Sausage Party is one of the most ridiculous films of the summer, stuffing the screen with raunchy R-rated humor that's on-the-nose racist, inappropriate and yet amusing to a degree. It's not the greatest thing since sliced bread or the freshest film of the summer, but it's definitely a creative animated flick unlike any other.
Greg Tiernan and Conrad Vernon‘s Sausage Party is the most ridiculous film of the summer and without a doubt the most inappropriate animated film ever to hit the big screen. Sausage Party is oozing with innuendo, with a script that’s both clever and literal, not to mention wildly racist and mostly amusing. Sausage Party isn’t Seth Rogen‘s masterpiece of creativity or even the funniest film of the year, but it’s definitely marching by the beat of its own drum and that drum is a sex-crazed, toilet-humored film that takes as many shots at “going too far” as possible.
Some of it works, while some of it feels a bit too much like they were trying too hard to be clever. The consistency of the jokes is on-point, with enough jokes to cover the entire series of Veggie Tales condensed in a one and a half-hour film, but the quality isn’t always there.
I credit the writers for coming up with such a wild script and for sticking to their guns when it comes to exploring the characters and really beefing up the simplistic story’s journey. Sausage Party is a fairly straight-forward film that hits the plot points at expected intervals, but it does so in an over-the-top fashion that must be applauded.
I say this with a reserved amount of hype, because while the film was funny, I did not find myself walking away super impressed or with an urge to re-watch it anytime soon.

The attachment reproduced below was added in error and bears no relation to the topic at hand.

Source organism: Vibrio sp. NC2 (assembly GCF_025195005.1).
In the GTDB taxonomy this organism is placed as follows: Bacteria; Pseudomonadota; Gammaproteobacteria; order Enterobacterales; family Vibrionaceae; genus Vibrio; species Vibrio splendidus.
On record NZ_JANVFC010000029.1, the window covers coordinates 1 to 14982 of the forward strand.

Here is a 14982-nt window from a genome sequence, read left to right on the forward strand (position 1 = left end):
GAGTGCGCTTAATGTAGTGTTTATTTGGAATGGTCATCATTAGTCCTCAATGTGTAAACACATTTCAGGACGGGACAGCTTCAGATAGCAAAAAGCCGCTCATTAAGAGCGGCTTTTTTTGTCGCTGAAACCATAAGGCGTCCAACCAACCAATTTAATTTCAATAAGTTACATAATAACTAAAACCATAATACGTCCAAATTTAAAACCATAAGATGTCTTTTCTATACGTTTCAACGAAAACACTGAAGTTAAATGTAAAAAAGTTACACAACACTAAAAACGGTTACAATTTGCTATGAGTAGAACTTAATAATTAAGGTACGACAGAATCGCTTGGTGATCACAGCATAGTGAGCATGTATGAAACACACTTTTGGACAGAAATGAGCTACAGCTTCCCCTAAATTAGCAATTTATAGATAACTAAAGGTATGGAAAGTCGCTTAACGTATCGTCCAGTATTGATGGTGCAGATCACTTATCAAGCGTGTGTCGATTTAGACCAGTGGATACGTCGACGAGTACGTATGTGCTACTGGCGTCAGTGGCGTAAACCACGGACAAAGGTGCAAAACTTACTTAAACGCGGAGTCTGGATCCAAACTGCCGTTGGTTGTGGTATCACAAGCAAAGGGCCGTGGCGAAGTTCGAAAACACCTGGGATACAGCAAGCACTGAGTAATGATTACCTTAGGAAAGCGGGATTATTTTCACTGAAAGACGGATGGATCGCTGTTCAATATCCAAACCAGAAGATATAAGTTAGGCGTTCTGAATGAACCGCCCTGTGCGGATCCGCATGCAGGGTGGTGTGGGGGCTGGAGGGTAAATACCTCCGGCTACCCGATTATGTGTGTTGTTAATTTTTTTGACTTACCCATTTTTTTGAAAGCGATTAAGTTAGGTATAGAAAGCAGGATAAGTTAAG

And that’s where Sausage Party separates itself from other Seth Rogen comedies. Generally, I like Rogen and feel like he’s one of the most under-rated comedic talents on-screen, yet while Sausage Party is without a doubt one of his most creative efforts, it’s also one of his most unstable.
It gets by on its crazy concept, top-notch animation and assembly of talent that I don’t even want to try and guess — seriously almost ALL of the “usuals” show up for a minute or two, with some getting extended roles that don’t really take the focus away from Rogen.
Even Kristen Wiig‘s voice plays second-fiddle to Rogen’s narrow-minded hot dog.
The breakout performance comes from Edward Norton‘s bagel, which will keep surprising you with the amount of humor that Norton manages to spit out whenever he’s on the screen.
Sausage Party is as good as you want it to be. Walking into an R-rated animated film about a hot dog wanting to stuff itself into a bun in the most sexual of ways should spell out the type of film that you’re about to experience.
Those of you that are easily offended are going to want to stay as far away from this film as possible. Rogen and his fellow writers do their damn best to offend every single race and religion, not to mention poke at the entire idea of religion as a pointless sham.
Sausage Party takes on a great deal of current affairs in a way that might seem completely stupid and immature, yet it still manages to speak to you if you bypass the sex and crude humor.
It’s a smart movie, often-times clever, but I do feel that it’s getting a bit too much credit. Some of the jokes fall as flat as a pancake, while Rogen simply can’t avoid inserting his usual stoner antics into the film.
I think people that are sick of how pointlessly serious the world is getting and how downright idiotic some people are acting are going to find a lot to laugh about in Sausage Party. Sometimes, it’s great to get a comedic reminder to simply lighten up and just enjoy something without over-analyzing or complicating every single thing.
Sausage Party is a simple movie, with simple intentions for those not looking for much. If you want to dig deeper there’s more than enough subtext to offend and intrigue just about anyone, but said subtext isn’t as smart or as memorable as some may suggest.
I liked Sausage Party, but I didn’t exactly love it and while that’s not a frightening comment, it is slightly surprising. I usually purchase Rogen’s films as they hold their replay value well, but Sausage Party might be one that I rent and give another go at a later date.
For now, it’s alright and that’s more than enough for me in a summer that’s been filled with mostly disappointments.